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Wyoming Child Custody and Support Guidelines


Wyoming Child Custody and Support Guidelines:

Custody may be awarded to either parent and may include any combination of joint, shared, or sole custody to promote the best interests of the children. When determining the best interests of the child, the following factors may be taken into consideration:

  • The quality of the relationship each child has with each parent.
  • The ability of each parent to provide adequate care for each child.
  • The relative competency and fitness of each parent.
  • Each parent's willingness to accept all responsibilities of parenting.
  • How the parents and each child can best maintain and strengthen a relationship with each other.
  • The ability and willingness of each parent to allow the other to provide care without intrusion.
  • Geographic distance between the parents' residences.
  • The current physical and mental ability of each parent to care for each child.
  • Any other factors the court deems necessary and relevant.

The evidence of spousal or child abuse is considered contrary to the best interests of the child, and the court shall structure visitation to protect the child or spouse from further harm. [Based on Wyoming Statutes Annotated; Title 20, Chapter 20-2-201]


Child support is determined by using the "income-shares" model, meaning that the combined incomes of both parents are taken into consideration for setting the level of support. The child support obligation that results shall be divided between the parents in proportion to the net income of each parent. The non-custodial parent's share of the support obligation is to be paid to the custodial parent through the clerk of the court. The court may deviate from the child support tables if it finds that the support would be unjust of inappropriate.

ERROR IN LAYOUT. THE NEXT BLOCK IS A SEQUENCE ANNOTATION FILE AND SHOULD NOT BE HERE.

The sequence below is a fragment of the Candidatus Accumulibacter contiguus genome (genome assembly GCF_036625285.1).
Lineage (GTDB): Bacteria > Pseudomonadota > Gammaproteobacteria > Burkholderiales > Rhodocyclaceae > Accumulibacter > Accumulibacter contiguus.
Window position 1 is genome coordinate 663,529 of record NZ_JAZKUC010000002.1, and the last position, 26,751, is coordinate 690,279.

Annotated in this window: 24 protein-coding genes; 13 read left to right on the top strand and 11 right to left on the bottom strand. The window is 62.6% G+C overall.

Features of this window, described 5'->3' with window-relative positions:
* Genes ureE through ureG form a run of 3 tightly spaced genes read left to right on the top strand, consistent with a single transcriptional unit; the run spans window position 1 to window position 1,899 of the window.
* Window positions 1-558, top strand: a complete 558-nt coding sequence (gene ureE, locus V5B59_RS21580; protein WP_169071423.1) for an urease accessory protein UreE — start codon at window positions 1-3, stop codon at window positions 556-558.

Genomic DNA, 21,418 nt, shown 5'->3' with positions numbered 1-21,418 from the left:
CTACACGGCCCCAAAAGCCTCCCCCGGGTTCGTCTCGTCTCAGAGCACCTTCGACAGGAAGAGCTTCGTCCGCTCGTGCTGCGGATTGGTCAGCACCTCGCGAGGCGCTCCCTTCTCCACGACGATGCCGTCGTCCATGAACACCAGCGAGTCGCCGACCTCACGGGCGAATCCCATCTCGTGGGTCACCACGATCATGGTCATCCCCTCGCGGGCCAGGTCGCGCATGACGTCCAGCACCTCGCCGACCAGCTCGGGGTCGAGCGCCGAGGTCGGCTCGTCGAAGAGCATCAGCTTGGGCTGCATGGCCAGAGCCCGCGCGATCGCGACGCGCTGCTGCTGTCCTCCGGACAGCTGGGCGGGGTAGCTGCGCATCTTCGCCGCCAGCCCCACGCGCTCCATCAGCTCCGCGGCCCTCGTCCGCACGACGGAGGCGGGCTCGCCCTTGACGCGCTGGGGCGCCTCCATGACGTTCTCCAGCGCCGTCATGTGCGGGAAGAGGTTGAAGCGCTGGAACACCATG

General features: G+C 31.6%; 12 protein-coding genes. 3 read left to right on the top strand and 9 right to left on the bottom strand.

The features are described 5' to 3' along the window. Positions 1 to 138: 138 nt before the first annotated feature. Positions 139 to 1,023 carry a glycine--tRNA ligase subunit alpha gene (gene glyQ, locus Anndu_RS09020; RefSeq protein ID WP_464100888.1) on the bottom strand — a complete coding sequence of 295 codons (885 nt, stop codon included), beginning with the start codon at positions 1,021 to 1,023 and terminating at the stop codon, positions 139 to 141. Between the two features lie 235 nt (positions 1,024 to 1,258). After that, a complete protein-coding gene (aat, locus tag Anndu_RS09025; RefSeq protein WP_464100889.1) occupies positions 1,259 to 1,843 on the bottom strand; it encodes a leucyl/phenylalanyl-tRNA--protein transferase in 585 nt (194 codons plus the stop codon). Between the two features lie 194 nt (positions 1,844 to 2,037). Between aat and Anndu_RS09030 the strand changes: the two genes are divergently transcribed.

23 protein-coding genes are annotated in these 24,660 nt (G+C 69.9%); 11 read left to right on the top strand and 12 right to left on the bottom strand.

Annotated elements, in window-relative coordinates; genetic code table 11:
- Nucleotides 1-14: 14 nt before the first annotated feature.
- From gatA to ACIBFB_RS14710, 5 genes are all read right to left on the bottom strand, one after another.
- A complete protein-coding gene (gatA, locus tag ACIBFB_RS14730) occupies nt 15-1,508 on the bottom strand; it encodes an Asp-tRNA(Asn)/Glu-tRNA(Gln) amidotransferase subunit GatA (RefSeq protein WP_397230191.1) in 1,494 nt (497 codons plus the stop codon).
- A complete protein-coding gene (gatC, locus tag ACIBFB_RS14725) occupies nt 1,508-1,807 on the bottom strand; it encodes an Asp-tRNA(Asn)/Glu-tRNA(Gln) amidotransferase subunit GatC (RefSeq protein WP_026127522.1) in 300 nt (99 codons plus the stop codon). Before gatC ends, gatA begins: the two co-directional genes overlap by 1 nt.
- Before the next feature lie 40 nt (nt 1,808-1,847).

To determine whether a deviation is a appropriate, the court shall consider the following factors:

  • The age of the child;
  • The cost of child care;
  • Any special health or educational needs of the child;
  • The payment of child support for children outside the marriage;
  • Loss of visitation transportation;
  • The ability of either parent to furnish health insurance through employment benefits;
  • The amount of time the child spends with each parent;
  • And necessary expenses for the child's benefit;
  • Whether either parent is voluntarily unemployed or underemployed.

In such cases, the child support will be computed based on the potential earning capacity of that parent. [Based on Wyoming Statutes Annotated; Title 20, Chapters 20-2-301 to 20-2-315].

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